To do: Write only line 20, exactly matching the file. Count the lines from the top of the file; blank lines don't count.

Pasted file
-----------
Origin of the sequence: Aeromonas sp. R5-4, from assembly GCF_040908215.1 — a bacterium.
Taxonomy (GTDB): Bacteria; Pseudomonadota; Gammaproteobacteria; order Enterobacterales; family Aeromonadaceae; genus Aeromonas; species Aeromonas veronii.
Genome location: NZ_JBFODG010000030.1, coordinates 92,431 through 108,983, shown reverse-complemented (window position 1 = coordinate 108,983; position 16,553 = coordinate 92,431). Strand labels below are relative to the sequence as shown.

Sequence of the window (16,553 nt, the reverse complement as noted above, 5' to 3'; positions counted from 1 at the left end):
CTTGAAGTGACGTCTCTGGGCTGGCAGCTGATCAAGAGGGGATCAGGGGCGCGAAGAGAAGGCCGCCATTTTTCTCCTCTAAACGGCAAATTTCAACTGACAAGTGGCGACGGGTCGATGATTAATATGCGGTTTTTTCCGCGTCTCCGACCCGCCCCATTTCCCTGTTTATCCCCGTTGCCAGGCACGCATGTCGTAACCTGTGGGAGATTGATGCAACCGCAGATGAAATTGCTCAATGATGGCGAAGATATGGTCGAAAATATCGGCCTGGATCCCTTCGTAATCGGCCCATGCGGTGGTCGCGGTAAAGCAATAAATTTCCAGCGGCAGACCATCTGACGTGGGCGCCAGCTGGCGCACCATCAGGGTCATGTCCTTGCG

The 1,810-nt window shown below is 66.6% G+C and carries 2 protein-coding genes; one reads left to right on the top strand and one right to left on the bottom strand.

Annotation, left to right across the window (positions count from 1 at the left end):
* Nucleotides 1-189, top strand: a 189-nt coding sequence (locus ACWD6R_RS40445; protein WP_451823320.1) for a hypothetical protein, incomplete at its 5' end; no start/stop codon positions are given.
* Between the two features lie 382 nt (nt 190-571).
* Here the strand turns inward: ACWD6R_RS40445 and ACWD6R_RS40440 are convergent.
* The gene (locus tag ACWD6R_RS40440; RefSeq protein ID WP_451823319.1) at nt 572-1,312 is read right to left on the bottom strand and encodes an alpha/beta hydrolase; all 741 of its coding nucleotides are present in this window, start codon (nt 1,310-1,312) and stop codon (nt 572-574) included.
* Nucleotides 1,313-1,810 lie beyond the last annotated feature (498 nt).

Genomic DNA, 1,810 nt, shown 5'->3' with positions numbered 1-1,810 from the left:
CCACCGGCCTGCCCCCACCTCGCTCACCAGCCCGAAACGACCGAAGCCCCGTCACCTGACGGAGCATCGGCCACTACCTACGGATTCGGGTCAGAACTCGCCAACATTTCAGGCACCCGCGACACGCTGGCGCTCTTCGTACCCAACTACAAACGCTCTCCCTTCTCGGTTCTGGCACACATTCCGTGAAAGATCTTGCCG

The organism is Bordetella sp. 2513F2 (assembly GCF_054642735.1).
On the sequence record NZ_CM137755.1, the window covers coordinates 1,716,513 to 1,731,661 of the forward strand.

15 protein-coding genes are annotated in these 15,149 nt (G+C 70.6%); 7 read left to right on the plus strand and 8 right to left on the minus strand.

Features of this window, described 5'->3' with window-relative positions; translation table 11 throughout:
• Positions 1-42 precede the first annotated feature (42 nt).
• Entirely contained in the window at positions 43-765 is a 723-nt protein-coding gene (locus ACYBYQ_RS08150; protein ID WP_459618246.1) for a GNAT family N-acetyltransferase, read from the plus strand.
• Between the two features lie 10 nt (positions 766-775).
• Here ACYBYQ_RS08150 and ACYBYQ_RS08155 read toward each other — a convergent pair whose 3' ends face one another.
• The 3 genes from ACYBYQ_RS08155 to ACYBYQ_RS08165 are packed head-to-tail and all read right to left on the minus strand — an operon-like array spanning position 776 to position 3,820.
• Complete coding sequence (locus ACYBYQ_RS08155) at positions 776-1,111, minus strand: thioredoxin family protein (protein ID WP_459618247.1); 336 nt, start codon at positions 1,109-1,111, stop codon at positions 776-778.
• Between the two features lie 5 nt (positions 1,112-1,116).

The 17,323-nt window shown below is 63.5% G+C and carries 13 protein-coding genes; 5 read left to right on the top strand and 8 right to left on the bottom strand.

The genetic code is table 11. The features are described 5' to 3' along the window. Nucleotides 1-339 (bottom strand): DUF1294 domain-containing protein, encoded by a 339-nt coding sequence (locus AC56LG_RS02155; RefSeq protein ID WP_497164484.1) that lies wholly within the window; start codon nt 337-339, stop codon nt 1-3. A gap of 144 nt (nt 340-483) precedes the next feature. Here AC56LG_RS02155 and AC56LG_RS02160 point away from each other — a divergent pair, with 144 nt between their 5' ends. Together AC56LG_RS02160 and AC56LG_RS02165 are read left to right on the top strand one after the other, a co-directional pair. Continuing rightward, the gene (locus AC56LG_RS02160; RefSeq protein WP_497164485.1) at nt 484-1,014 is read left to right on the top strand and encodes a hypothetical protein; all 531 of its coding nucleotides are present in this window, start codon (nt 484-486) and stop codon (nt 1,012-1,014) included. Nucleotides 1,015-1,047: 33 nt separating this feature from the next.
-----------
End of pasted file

• Entirely contained in the window at positions 43-765 is a 723-nt protein-coding gene (locus ACYBYQ_RS08150; protein ID WP_459618246.1) for a GNAT family N-acetyltransferase, read from the plus strand.